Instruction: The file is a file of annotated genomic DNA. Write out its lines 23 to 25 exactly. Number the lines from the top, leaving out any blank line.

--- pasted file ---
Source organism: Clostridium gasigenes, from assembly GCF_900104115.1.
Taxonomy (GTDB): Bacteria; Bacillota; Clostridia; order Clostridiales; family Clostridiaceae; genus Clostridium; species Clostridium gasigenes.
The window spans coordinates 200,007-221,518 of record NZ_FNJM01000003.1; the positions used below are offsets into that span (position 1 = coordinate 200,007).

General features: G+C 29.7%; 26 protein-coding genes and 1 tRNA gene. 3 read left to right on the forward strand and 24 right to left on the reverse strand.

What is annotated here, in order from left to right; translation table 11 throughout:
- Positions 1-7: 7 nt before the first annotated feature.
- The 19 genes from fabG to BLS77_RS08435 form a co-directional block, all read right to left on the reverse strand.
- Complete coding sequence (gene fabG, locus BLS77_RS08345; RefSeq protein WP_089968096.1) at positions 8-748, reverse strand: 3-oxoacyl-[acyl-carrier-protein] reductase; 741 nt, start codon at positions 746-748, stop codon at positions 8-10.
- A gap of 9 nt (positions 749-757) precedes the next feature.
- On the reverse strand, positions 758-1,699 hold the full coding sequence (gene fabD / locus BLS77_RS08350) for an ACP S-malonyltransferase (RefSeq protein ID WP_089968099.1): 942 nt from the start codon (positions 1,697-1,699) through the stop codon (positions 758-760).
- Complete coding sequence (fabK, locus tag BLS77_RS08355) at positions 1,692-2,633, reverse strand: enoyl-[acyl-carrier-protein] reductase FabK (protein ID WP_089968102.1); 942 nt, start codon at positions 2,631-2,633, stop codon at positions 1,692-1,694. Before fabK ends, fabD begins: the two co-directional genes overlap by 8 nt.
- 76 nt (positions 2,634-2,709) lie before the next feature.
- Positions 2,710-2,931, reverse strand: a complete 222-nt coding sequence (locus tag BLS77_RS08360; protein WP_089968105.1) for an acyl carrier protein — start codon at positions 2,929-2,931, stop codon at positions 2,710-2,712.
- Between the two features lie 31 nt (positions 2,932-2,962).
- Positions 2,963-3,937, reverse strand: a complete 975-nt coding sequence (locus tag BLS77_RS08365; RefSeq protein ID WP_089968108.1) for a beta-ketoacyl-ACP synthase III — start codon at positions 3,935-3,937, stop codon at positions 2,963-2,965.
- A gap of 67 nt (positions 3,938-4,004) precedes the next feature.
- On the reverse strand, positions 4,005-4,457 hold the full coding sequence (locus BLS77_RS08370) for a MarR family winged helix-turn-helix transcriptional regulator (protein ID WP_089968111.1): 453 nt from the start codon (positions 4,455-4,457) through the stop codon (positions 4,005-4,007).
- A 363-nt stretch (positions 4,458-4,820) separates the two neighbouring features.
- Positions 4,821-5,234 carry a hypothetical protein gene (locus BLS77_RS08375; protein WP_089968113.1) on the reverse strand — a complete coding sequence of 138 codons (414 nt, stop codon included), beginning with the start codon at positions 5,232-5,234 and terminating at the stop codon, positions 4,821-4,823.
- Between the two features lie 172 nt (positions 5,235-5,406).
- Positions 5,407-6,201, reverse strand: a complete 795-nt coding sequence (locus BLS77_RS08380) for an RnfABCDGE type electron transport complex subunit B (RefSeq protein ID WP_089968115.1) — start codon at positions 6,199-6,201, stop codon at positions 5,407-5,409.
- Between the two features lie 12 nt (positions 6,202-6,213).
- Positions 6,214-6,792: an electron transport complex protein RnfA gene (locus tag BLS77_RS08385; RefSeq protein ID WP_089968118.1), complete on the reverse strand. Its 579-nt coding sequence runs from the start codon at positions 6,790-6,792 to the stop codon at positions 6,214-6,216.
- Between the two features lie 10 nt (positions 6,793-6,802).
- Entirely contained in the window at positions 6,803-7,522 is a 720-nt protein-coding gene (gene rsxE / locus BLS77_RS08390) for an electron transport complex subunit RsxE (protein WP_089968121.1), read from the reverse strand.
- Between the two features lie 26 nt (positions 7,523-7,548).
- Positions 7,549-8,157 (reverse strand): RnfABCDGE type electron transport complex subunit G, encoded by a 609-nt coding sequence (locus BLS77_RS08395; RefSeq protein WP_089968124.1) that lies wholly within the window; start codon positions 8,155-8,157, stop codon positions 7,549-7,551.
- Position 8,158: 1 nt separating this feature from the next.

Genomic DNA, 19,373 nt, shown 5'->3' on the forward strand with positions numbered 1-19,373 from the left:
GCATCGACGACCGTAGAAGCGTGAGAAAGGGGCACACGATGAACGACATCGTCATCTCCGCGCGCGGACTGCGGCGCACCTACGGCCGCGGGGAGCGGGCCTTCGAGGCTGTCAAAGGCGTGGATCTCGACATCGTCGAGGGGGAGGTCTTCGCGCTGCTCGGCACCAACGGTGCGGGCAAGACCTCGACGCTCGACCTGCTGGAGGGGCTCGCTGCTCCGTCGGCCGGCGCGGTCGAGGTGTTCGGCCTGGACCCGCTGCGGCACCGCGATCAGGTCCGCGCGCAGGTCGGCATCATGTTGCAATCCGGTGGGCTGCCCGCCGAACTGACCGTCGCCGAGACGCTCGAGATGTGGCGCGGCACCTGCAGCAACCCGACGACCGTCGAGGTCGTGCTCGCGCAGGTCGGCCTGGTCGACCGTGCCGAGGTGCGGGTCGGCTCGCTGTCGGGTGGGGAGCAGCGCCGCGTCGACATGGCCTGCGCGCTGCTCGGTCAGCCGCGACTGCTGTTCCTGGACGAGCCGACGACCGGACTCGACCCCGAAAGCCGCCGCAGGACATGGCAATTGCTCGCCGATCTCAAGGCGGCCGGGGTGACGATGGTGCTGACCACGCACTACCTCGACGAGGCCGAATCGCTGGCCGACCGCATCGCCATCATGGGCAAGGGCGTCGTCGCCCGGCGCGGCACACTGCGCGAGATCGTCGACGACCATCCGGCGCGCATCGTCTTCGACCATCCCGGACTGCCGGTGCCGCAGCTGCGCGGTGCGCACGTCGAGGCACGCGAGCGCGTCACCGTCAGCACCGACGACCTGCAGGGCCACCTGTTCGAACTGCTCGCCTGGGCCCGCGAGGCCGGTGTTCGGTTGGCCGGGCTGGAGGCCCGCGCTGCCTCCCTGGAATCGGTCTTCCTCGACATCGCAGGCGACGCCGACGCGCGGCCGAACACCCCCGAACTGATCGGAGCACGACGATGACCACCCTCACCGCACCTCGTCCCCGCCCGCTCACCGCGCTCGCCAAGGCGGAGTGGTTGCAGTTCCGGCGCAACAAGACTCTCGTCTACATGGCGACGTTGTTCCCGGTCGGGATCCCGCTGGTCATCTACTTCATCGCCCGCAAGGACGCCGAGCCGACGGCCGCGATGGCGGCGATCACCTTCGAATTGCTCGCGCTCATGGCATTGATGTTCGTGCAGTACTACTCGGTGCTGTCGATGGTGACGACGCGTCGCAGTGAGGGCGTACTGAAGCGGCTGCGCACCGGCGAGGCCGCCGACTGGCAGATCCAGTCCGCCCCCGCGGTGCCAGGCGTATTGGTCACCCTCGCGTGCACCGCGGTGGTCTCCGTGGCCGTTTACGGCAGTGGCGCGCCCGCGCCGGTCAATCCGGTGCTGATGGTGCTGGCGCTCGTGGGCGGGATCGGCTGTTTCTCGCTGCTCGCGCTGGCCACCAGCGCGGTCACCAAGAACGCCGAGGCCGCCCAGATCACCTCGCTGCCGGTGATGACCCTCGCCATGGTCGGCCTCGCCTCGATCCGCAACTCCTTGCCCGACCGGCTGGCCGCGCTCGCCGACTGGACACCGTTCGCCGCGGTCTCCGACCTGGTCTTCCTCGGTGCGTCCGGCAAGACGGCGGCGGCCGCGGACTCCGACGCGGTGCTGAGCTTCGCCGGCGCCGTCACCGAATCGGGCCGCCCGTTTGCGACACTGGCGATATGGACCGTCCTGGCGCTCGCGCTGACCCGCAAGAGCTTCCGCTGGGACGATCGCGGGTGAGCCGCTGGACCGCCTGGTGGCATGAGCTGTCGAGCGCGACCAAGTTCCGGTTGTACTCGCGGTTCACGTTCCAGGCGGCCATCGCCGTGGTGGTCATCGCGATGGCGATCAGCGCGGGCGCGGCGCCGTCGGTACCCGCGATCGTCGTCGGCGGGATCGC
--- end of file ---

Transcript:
- Positions 6,214-6,792: an electron transport complex protein RnfA gene (locus tag BLS77_RS08385; RefSeq protein ID WP_089968118.1), complete on the reverse strand. Its 579-nt coding sequence runs from the start codon at positions 6,790-6,792 to the stop codon at positions 6,214-6,216.
- Between the two features lie 10 nt (positions 6,793-6,802).
- Entirely contained in the window at positions 6,803-7,522 is a 720-nt protein-coding gene (gene rsxE / locus BLS77_RS08390) for an electron transport complex subunit RsxE (protein WP_089968121.1), read from the reverse strand.